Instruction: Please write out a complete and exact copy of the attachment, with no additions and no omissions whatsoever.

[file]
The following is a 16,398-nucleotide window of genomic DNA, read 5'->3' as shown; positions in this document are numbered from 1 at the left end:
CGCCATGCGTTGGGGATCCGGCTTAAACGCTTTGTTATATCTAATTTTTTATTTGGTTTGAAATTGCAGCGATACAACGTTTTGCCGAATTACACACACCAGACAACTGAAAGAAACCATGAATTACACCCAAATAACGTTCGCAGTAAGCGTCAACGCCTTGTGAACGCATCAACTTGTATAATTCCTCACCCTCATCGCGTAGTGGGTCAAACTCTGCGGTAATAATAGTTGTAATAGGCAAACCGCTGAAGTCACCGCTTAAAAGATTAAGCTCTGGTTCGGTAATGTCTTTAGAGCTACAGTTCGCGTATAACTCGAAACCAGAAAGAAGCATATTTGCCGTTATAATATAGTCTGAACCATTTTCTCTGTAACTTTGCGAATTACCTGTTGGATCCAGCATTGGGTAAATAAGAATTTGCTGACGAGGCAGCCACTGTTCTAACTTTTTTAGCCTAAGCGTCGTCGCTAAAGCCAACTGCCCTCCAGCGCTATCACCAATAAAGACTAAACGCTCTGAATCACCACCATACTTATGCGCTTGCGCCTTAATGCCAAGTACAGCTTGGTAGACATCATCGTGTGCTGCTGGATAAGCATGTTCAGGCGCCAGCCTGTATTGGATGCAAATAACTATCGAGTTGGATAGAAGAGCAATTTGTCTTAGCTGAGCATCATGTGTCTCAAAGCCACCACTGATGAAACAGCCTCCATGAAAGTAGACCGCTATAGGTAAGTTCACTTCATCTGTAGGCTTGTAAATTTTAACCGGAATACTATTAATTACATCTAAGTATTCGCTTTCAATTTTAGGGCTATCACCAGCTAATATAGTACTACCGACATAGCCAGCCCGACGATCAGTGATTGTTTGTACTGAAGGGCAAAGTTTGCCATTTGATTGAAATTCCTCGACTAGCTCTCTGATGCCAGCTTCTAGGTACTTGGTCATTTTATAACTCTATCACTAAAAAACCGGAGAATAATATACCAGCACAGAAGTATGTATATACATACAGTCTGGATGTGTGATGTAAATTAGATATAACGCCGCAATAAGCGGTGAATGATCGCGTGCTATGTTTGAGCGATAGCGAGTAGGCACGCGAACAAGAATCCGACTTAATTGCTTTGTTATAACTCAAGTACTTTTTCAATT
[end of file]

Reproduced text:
The following is a 16,398-nucleotide window of genomic DNA, read 5'->3' as shown; positions in this document are numbered from 1 at the left end:
CGCCATGCGTTGGGGATCCGGCTTAAACGCTTTGTTATATCTAATTTTTTATTTGGTTTGAAATTGCAGCGATACAACGTTTTGCCGAATTACACACACCAGACAACTGAAAGAAACCATGAATTACACCCAAATAACGTTCGCAGTAAGCGTCAACGCCTTGTGAACGCATCAACTTGTATAATTCCTCACCCTCATCGCGTAGTGGGTCAAACTCTGCGGTAATAATAGTTGTAATAGGCAAACCGCTGAAGTCACCGCTTAAAAGATTAAGCTCTGGTTCGGTAATGTCTTTAGAGCTACAGTTCGCGTATAACTCGAAACCAGAAAGAAGCATATTTGCCGTTATAATATAGTCTGAACCATTTTCTCTGTAACTTTGCGAATTACCTGTTGGATCCAGCATTGGGTAAATAAGAATTTGCTGACGAGGCAGCCACTGTTCTAACTTTTTTAGCCTAAGCGTCGTCGCTAAAGCCAACTGCCCTCCAGCGCTATCACCAATAAAGACTAAACGCTCTGAATCACCACCATACTTATGCGCTTGCGCCTTAATGCCAAGTACAGCTTGGTAGACATCATCGTGTGCTGCTGGATAAGCATGTTCAGGCGCCAGCCTGTATTGGATGCAAATAACTATCGAGTTGGATAGAAGAGCAATTTGTCTTAGCTGAGCATCATGTGTCTCAAAGCCACCACTGATGAAACAGCCTCCATGAAAGTAGACCGCTATAGGTAAGTTCACTTCATCTGTAGGCTTGTAAATTTTAACCGGAATACTATTAATTACATCTAAGTATTCGCTTTCAATTTTAGGGCTATCACCAGCTAATATAGTACTACCGACATAGCCAGCCCGACGATCAGTGATTGTTTGTACTGAAGGGCAAAGTTTGCCATTTGATTGAAATTCCTCGACTAGCTCTCTGATGCCAGCTTCTAGGTACTTGGTCATTTTATAACTCTATCACTAAAAAACCGGAGAATAATATACCAGCACAGAAGTATGTATATACATACAGTCTGGATGTGTGATGTAAATTAGATATAACGCCGCAATAAGCGGTGAATGATCGCGTGCTATGTTTGAGCGATAGCGAGTAGGCACGCGAACAAGAATCCGACTTAATTGCTTTGTTATAACTCAAGTACTTTTTCAATT